How killer whales hunt
To merely call them the wolves of the sea is a gross underestimation
Killer whales aren’t whales (they are more closely related to dolphins) and it’s not fair to call them killers either. There are no confirmed cases of fatal attacks on humans by killer whales in the wild. But they are incredibly intelligent hunters – probably second only to humans. Killer whales, or orcas, can swim at 56 kilometres (35 miles) per hour (or 30 knots), they have teeth eight centimetres (three inches) long and their echolocation system allows them to find prey in complete darkness. But what really sets them apart is their ability to plan, improvise and work as a team.
Orcas live in loose family groups called pods, of five to seven individuals. In the wild their life span can be 60 years or more but the infant mortality rate is very high; up to half will die before they are seven months old. This is mainly due to the difficulty of finding enough food. Killer whales are mammals and their warm-blood metabolism uses a lot of energy. An adult needs 230 kilograms (510 pounds) of food a day.
To feed this appetite, some subspecies prey on schools of fish by circling below them and releasing a stream of bubbles to confuse them. Others have learned that they can catch sharks by flipping them on to their backs to induce a sort of panic stun, known as tonic immobility. The killer whales that hunt among the Arctic sea ice catch seals and walruses by knocking them off ice floes into the water.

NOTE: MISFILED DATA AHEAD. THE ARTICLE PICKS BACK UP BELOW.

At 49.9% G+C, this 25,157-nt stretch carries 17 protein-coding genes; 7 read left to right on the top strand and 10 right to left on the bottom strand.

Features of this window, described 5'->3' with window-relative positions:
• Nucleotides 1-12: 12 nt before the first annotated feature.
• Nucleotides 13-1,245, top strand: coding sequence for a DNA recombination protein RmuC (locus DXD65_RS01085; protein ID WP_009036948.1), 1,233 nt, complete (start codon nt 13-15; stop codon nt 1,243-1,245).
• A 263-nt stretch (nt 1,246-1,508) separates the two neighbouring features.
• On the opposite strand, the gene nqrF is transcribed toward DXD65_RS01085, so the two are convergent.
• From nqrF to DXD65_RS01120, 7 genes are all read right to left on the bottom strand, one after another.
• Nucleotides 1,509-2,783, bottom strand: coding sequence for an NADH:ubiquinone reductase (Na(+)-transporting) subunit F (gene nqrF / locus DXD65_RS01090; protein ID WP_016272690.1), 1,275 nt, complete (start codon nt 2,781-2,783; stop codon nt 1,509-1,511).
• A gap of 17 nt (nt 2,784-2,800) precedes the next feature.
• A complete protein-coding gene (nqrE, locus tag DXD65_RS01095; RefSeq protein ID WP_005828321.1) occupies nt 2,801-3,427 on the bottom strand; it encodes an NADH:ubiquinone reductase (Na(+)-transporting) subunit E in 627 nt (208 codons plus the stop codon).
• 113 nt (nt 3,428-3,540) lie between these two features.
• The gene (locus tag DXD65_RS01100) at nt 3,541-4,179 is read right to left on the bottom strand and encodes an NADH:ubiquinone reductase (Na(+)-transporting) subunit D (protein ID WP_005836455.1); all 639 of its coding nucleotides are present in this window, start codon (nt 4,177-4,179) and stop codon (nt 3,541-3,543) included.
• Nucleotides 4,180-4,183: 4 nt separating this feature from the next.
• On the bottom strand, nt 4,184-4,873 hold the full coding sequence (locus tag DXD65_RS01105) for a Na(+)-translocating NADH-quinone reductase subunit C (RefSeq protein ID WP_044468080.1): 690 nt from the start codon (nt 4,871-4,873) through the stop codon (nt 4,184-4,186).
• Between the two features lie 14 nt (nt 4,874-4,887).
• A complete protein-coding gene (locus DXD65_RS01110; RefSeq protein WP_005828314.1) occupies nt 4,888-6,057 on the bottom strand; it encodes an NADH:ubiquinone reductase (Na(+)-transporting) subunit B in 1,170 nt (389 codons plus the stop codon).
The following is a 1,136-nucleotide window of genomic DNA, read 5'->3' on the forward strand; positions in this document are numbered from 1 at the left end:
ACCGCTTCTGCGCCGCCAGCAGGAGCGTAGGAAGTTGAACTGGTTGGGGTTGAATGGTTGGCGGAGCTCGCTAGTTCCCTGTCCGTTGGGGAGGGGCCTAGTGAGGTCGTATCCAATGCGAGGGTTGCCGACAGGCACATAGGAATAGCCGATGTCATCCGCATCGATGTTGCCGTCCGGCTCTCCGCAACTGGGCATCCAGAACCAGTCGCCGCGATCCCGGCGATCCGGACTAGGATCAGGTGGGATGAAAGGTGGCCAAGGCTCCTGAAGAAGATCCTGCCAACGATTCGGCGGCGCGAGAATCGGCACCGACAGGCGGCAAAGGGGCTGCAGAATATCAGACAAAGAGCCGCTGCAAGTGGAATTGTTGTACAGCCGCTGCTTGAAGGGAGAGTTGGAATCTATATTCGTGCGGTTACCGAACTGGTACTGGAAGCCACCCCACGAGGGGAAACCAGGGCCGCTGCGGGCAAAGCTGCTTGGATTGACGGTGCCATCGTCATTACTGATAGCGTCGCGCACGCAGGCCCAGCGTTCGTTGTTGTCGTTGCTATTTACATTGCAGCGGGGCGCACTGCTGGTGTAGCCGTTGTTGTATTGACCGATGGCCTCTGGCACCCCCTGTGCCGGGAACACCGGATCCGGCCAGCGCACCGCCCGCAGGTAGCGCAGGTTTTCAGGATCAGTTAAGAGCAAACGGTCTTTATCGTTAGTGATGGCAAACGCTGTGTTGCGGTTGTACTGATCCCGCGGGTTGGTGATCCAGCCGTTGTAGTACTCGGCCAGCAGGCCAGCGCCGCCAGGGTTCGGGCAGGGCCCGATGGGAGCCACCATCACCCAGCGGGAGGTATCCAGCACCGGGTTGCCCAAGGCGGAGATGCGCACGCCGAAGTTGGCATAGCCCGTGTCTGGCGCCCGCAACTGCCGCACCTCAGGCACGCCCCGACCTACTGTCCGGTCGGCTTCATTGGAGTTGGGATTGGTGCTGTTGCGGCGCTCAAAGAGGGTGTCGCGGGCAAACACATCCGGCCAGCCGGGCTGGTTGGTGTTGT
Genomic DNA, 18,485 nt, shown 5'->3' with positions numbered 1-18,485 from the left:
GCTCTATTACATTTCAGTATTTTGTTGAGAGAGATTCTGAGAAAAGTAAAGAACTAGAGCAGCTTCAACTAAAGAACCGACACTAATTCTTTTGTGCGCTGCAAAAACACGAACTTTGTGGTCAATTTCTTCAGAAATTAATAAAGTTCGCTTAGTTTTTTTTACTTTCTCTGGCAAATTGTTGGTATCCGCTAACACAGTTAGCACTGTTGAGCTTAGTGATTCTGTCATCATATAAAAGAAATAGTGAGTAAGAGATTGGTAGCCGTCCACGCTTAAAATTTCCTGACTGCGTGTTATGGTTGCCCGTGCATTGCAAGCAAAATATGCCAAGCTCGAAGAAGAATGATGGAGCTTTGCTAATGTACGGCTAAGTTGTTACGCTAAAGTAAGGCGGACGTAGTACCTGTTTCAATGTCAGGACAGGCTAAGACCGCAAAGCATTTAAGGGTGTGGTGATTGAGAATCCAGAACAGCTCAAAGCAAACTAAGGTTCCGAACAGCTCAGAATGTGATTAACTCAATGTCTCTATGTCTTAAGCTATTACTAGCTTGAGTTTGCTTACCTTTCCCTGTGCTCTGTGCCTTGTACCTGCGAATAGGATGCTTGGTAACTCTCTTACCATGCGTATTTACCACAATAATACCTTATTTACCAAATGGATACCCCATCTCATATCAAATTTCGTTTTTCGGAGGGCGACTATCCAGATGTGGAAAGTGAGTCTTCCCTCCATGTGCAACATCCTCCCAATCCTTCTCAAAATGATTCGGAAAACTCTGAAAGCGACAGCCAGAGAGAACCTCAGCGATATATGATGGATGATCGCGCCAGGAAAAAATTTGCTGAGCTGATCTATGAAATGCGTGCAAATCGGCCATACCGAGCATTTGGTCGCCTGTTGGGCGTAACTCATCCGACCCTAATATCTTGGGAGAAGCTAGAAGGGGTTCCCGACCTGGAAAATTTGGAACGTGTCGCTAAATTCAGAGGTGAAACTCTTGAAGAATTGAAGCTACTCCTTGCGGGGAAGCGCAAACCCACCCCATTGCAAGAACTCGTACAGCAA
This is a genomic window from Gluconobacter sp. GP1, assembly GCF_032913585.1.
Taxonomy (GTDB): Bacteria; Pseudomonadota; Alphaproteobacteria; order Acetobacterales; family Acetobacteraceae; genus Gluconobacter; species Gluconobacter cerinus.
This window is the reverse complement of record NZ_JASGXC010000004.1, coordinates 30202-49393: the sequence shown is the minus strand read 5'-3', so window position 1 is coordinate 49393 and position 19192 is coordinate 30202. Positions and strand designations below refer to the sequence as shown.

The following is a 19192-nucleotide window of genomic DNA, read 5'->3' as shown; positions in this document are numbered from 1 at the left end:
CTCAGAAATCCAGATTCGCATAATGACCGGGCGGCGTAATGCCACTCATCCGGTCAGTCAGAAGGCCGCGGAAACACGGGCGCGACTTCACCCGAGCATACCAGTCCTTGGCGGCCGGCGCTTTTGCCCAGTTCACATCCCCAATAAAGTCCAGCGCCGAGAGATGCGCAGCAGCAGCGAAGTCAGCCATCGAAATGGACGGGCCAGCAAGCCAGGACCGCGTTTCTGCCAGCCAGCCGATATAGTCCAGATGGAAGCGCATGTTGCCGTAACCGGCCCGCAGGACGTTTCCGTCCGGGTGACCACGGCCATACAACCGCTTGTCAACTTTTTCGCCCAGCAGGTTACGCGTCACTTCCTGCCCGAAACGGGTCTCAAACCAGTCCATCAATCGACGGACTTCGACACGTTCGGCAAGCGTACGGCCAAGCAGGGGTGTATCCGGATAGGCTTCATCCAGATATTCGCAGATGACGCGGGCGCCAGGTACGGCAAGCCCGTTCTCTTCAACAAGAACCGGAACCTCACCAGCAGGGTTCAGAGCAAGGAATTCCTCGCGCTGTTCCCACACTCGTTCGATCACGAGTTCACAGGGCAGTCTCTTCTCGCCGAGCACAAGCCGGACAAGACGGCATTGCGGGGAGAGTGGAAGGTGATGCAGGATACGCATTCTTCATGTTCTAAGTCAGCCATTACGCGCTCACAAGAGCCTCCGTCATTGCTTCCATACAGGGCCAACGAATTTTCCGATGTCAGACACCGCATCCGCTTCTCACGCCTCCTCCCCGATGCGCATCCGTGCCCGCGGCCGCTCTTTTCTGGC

These are not purely instinctive behaviours; orcas will teach their young, often deliberately catching and releasing a seal several times to allow them to practise hunting. In 2005 scientists observed a killer whale regurgitating fish at the water’s surface to lure seagulls down before catching the birds. Four other orcas subsequently learned this tactic.
Hunting as a pack
1. Lunging: Initially, a single orca may try to beach itself on the ice floe, snatch the seal and roll off.
2. Repositioning: If that doesn’t work, the killer whales will twist and push the floe away from other ice in the vicinity.
3. Spotter: One orca now positions itself behind the seal and blows through its blowhole to signal the attack run
4. Formation swimming: The other orcas then swim as fast as possible to generate a large bow wave in front of them.
5. Wipeout: At the last moment, they duck under the ice and the wave often washes the seal towards the waiting spotter.
6. School of whales: A young orca watches the co-ordinated attack to learn this hunting technique.
This article was originally published in How It Works issue 34, written by Luis Villazon
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